Thomson Reuters chief executive officer Tom Glocer has defended Goldman Sachs, a client of the company, on his blog and suggested that commentators in "our media-driven society" have rushed to judgement. Glocer writes: "I seldom comment on contentious current events, let alone those that affect clients of Thomson Reuters. However, the intense global criticism of Goldman, Sachs prompts me to join the debate. "No sooner had the SEC surprised the firm and the market with its charges of fraud relating to the structuring and marketing of a 2007 synthetic collateral debt obligation (CDO) offering, than commentators up to and including British Prime Minister Gordon Brown fell all over themselves to convict Goldman as being “morally bankrupt.”It just seems too easy and too politically expedient to jump on this bandwagon. "Perhaps the firm will eventually be found liable of these charges, although I rather doubt it. But what happened to our prized principles of maintaining innocence prior to being proven guilty? What is it about our media-driven society that prompts normally thoughtful observers to rush to judgment --even those who couch their indictments in the form of “well, if they did do what the SEC accuses them of, they are [morally reprehensible]?" Glocer adds: "Enough already. Goldman has 36,000 employees, among them no doubt a couple of bad apples. Among them are also many upstanding, ethically decent mothers and fathers who deserve better than to be branded as the source of financial contagion." He concludes: "Goldman does not need me to defend them – they have far better lawyers on retainer. But when most of the world is ready to convict and condemn before trial, my sense of fairness suggests we should suspend judgment until the full story emerges."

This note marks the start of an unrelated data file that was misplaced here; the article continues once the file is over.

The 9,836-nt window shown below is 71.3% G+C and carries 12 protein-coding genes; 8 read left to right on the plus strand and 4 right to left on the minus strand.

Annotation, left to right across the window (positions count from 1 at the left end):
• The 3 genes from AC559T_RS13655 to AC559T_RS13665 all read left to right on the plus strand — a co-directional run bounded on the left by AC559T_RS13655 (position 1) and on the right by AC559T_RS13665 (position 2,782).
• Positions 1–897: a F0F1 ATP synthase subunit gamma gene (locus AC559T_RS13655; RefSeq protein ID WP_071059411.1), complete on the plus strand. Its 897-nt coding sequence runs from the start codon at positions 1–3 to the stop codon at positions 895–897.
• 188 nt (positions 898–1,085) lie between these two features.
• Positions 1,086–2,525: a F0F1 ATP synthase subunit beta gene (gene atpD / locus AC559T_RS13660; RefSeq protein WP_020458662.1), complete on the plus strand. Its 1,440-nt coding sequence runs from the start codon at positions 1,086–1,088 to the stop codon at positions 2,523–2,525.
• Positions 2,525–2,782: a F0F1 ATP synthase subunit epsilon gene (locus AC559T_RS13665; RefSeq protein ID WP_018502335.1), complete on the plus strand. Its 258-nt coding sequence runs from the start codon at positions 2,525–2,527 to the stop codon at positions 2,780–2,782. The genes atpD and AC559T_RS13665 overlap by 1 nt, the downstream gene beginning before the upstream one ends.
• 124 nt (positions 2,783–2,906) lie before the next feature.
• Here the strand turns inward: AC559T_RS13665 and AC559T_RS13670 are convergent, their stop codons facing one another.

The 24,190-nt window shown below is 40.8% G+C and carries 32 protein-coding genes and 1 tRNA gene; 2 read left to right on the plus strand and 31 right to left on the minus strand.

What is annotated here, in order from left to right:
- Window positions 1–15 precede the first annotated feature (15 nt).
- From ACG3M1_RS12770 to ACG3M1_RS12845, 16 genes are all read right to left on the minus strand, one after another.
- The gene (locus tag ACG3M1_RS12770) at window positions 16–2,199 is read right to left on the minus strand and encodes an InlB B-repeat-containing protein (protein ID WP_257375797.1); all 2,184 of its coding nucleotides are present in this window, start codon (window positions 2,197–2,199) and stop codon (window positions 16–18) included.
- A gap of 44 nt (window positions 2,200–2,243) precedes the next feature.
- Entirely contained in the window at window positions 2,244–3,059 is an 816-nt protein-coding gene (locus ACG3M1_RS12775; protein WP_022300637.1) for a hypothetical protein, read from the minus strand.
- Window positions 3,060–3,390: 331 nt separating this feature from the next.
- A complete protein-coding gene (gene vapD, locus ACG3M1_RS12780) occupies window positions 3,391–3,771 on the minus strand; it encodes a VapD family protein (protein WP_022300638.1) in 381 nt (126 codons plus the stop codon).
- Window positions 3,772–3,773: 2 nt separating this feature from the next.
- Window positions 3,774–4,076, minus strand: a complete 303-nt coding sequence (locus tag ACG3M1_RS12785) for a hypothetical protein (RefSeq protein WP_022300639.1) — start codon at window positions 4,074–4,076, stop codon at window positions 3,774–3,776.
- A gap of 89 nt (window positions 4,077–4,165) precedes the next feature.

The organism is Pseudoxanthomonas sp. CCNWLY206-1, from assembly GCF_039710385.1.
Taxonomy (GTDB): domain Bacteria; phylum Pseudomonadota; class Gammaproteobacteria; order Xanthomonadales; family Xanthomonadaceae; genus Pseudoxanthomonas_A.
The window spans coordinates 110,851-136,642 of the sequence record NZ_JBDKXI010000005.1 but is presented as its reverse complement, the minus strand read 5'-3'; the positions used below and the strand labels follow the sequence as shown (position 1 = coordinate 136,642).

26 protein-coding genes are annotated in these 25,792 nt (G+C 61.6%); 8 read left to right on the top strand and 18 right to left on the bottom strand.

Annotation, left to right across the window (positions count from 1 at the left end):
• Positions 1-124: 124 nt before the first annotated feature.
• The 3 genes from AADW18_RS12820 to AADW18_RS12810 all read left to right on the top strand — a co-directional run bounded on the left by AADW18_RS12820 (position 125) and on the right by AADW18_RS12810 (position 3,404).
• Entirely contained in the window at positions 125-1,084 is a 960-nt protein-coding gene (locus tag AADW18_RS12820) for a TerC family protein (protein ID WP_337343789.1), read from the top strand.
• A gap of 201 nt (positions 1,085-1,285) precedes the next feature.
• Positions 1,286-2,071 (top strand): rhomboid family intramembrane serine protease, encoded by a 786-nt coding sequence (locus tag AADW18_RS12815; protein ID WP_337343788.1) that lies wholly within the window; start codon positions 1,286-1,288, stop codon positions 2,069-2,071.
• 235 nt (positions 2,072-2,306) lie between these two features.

I am a freelance journalist based in the UK and was deputy editor of Press Gazette, the journalists' magazine, from 1993 until 2006. I want to give an independent view on media matters.
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